In this global village we call Earth, regular and even frequent air travel has become the norm for many - whether for business or pleasure. And if we have to travel across time zones, there is that all important jet lag to contend with.
How to make it go away or at least become less of a problem?
Common jet lag symptoms are:
- Impaired coordination, insomnia and even restless leg syndrome
And it does not help if you are middle-aged or older, out of shape or eating an unhealthy diet. Plus flying East gives you more jet lag than flying West.
Obviously, if you can afford to travel first class or business class, then this is half the problem solved but many of us travel economy which can be cramped at worst and a bit squashed at best.
It is best to start planning your anti-jet-lag-campaign a couple of days before your flight. Easier said than done, but you should get plenty of sleep before hand; you need to reduce your stress levels and you need to exercise regularly. All of this in those couple of days before you fly when you are usually rushing around, packing and getting last minute things done is not going to be easy.
Some basic tips
- Take a travel pillow. Use the one supplied by the airline to support the lower back and use a normal size pillow or a wrap around one to stabilize your head and neck area while helping you to get as comfortable as possible. Use a sleep mask to cut out the inevitable light and ear plugs to cut out the noise. An expensive option is noise canceling headphones which apparently work so well. Wear comfortable clothes with warm socks and a sweater as air conditioning tends to make the cabins a bit cool for comfort. Take off your shoes.
- Avoid sleeping pills and any other supplements “touted as the answer to jet lag”. I take a few drops of Rescue Remedy to relax me.
- Avoid alcohol during your flight. The pressurized air in the cabin causes your body to dehydrate substantially and alcohol affects the body clock by not giving you a full and refreshing sleep. Try to drink as much water as possible. Buy a large bottle of water when you have been through security at the airport, drink as much as possible from it when you are waiting for your flight and then once on board, ask the flight attendant to fill it up every time she comes by with her drinks trolley so you can take sips as often as possible.
- Although all the airlines I have been on in the last couple of years have educated their passengers on the advantages of exercising whilst in flight, it bears repeating that you should move around, walk up and down the plane, do some stretching exercises to keep the blood circulating and to stop the joints from stiffening. When you are in your seat, exercise your feet and ankles – up and down and round and round.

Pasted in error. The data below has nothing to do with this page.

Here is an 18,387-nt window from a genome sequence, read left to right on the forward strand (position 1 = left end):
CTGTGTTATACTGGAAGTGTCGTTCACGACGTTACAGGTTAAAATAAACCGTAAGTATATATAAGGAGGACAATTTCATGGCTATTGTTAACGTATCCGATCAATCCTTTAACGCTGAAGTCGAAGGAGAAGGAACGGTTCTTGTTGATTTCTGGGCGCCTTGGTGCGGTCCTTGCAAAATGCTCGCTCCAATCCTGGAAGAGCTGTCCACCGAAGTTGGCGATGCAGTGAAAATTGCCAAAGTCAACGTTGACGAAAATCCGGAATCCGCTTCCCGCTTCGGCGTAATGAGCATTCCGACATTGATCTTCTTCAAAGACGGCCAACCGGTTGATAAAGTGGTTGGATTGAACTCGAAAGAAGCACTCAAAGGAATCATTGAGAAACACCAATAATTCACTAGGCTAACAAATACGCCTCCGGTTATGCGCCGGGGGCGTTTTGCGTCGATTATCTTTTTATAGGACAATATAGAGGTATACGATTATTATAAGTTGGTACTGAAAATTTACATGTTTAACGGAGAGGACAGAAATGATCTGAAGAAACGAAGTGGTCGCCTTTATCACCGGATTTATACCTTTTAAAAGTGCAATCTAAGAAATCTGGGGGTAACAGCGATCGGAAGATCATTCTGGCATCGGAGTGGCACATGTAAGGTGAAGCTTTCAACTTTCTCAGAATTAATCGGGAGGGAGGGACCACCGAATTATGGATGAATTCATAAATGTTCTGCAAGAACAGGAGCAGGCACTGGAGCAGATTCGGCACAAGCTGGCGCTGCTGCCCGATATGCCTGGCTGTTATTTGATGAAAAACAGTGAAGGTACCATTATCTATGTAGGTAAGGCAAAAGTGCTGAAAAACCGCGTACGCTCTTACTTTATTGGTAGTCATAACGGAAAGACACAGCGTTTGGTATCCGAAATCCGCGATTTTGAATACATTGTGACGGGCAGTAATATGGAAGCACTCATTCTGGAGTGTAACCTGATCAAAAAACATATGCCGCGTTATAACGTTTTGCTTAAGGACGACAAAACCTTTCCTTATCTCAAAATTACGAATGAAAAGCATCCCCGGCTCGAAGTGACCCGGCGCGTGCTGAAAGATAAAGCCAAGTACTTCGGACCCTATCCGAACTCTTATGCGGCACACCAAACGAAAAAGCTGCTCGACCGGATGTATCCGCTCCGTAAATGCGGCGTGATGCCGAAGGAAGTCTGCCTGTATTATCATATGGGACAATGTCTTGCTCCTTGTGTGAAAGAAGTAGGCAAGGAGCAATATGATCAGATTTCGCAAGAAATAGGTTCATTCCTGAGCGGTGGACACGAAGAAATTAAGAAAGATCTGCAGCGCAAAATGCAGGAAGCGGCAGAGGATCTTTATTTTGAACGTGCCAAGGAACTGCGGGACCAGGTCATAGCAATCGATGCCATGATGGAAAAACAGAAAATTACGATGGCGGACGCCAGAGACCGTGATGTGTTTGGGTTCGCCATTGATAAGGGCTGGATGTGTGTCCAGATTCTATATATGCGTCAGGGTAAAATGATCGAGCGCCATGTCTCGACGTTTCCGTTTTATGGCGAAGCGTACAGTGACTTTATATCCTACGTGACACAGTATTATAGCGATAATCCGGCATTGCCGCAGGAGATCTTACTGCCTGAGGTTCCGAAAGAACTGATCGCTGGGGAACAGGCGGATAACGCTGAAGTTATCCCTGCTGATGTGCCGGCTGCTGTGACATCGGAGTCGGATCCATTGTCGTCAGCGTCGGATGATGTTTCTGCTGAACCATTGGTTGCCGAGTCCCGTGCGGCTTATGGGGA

- Set your watch to the same time as that of your destination and try to sleep (and eat) according to that. This helps your body to start the change in its body clock. Take some healthy energizing snacks with you to help with the eating body clock.
- If it is day time when you arrive, try not to sleep. Rather go outdoors and into the sunshine if possible. Studies have shown that exposure to bright light helps shift the circadian rhythms (body clock) and therefore reduce the jet lag symptoms. So expose yourself to bright daylight as soon as possible upon arrival. This should be for at least 15 minutes and without sunglasses.
- This is the time to do your grounding or earthing. This is a subject that I have written about before. If you can kick off your shoes soon after landing after a long haul flight across time zones and connect with some grass or sand or even a stretch of water for about half an hour, it is said you will avoid jet lag. I have not been on an air flight since I found out about this method but I intend putting it to the test the next time I fly.
- Then if you are really dropping and you just have to sleep, have a hot bath, set your alarm for 2 hours time and go to bed.
Our body clock
Interestingly, researchers at the University of Manchester in the UK have now discovered how the body clock works which could provide clues to help combat jet lag. There are special cells which they say play an important role in regulating a person’s body clock. The cells had been thought to be inactive during the day but their research found the opposite to be true. Professor Hugh Piggins, an expert in neuroscience at the university, said the research would allow a new approach to being able to tune our daily clock.
If you are about to cross all those time zones, follow the tips above to arrive a lot less ragged than normal.